How understanding organ growth in fruit flies sheds light on genetic diseases

Fruit fly on a leaf
A discovery by Rutgers scientists might lead to better methods for diagnosing and treating human genetic diseases that affect organ development. (Botaurus/Wikimedia Commons)

Rutgers University scientists have made a surprising discovery about how wings form in fruit flies, disrupting long-held beliefs related to organ growth. They believe the finding could lead to improved methods for diagnosing and treating human genetic diseases.

Scientists have traditionally assumed that the orientation of dividing cells regulates the shape of a growing fruit fly wing, but the Rutgers scientists found quite the contrary. Instead of being controlled by the sum of each individual cell’s orientation during division, wing development is governed by a bigger cell blueprint that's mediated by tissue-wide stresses, they found. They published their findings in the journal Current Biology.

The Rutgers team set out to get at the root of what causes deformed organs in the human body. To understand how organ shape is determined in multicellular organisms, the researchers probed the wing of the Drosophila fruit fly. They focused in on the orientation of mitotic spindles—the cell structures that form during cell division to separate chromosomes into two separate daughter cells.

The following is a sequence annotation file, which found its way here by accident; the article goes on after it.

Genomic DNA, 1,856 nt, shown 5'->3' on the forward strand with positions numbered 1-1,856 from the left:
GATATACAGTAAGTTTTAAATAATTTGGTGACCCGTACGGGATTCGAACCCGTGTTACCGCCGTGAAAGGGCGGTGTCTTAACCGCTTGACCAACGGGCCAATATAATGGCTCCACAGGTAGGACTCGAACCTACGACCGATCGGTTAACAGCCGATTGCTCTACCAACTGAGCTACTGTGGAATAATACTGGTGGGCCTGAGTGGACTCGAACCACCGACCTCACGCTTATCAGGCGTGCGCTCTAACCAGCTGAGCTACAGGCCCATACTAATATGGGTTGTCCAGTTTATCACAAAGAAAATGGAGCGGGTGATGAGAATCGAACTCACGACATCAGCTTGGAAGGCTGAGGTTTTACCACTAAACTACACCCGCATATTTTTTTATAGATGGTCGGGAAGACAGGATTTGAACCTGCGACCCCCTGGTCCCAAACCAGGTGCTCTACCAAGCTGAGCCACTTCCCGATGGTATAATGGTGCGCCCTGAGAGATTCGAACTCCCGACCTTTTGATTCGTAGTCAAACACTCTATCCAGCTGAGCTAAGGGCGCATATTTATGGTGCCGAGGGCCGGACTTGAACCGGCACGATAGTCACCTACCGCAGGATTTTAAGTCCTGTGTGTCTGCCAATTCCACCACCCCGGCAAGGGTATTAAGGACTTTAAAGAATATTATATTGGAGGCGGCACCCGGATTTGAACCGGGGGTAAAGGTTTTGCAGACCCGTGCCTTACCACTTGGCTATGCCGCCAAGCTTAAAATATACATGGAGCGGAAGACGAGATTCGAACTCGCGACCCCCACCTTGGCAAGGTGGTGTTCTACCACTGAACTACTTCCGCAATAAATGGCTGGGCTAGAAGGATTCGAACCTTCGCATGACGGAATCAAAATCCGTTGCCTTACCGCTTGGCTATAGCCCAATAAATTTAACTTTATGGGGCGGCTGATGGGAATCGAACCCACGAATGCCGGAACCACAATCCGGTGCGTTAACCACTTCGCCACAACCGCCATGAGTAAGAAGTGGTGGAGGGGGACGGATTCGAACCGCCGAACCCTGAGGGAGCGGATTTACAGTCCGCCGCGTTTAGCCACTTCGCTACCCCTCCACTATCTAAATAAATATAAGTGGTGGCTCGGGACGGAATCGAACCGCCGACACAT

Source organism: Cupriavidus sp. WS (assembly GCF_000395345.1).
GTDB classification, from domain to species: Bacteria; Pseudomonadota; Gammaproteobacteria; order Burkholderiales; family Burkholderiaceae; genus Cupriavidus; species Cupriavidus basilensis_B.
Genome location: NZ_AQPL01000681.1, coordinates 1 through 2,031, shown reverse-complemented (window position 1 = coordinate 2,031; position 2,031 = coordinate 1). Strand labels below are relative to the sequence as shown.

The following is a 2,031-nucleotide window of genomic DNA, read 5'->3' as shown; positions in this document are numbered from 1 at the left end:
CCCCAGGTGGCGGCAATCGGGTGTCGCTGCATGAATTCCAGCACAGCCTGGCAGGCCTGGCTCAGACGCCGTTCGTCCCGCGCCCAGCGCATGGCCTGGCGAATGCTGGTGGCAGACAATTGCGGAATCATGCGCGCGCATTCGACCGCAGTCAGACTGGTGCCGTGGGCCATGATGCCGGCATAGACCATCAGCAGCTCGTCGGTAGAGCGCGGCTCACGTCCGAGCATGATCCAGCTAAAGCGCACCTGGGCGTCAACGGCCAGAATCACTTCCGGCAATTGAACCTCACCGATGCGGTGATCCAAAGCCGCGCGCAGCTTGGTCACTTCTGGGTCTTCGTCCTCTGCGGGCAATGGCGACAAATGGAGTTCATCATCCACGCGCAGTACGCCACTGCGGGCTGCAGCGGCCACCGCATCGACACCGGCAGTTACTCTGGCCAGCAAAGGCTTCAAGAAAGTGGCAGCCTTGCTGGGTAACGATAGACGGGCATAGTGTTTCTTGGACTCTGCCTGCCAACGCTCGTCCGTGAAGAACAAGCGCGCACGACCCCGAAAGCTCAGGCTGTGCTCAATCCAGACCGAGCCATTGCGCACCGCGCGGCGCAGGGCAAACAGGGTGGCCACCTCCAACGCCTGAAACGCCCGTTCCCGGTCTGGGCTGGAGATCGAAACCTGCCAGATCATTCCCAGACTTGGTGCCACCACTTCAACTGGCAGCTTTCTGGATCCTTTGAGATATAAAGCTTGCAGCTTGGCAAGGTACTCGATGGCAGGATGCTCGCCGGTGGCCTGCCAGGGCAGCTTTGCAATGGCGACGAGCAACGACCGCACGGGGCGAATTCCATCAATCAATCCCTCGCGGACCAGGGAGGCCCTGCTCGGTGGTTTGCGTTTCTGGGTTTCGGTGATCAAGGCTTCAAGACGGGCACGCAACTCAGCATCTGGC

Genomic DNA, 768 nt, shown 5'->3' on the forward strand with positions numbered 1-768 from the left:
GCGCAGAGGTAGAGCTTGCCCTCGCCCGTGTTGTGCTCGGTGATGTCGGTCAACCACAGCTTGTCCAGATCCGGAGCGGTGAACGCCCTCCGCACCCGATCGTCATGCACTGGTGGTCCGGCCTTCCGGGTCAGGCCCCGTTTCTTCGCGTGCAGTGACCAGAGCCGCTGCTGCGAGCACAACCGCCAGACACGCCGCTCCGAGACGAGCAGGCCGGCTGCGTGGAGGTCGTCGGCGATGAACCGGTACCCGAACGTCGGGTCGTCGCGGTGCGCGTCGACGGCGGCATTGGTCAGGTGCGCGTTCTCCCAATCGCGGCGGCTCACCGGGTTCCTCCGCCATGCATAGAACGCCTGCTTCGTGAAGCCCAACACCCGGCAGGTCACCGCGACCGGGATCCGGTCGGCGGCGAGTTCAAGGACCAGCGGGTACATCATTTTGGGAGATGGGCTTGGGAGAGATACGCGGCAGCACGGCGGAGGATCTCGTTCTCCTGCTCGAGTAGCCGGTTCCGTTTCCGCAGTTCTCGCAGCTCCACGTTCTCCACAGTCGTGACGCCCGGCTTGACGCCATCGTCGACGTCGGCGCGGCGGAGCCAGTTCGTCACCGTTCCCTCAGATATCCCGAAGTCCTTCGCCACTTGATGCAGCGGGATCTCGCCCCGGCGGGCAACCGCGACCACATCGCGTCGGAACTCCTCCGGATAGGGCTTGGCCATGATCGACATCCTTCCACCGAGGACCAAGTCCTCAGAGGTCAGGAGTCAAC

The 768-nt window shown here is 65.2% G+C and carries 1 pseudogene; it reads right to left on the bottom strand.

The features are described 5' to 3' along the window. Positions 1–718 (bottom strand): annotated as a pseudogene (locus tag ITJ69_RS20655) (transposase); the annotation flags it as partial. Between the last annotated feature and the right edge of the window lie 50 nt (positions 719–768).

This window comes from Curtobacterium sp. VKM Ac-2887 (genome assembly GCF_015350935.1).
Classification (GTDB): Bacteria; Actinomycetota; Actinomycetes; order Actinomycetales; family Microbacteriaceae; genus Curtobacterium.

To further examine that mechanism, the team manipulated a protein called mushroom body defect (mud), which plays a role in spindle orientation. To their surprise, flies with mutant mud genes, or no mud genes at all, developed wings that were similar in shape to those of wild-type controls, even though changing the gene did affect spindle orientation.

The authors hope their finding will lead to better understanding of how the normal shape of human organs is determined, which could help in the diagnosis and treatment of genetic diseases that are marked by abnormal organ development.

RELATED: The promise of regenerating tissues and organs from inside the body

Most research focused on misshapen or damaged organs takes a regenerative approach to reinstate normal functioning. For example, scientists at Duke University created artificial heart muscle using pluripotent stem cells. They believe this type of living, beating "patch" can be used to replace damaged heart tissue in patients who have suffered heart attacks.

The Rutgers scientists hope their research in fruit flies will lead to ideas for treatment interventions that could make a difference much earlier in the disease process.

“By identifying genes that influence organ shape, scientists could screen for alterations in those genes before the symptoms of a disease become evident,” the study’s senior author Kenneth Irvine said in a statement. “If a disease is diagnosed before symptoms appear, people might be able to start a treatment plan to ameliorate the symptoms at an earlier stage.”

Irvine and colleagues are still working to figure out the precise mechanism involved in organ development. They are particularly interested in probing a set of genes required for normal organ shape in fruit flies and people.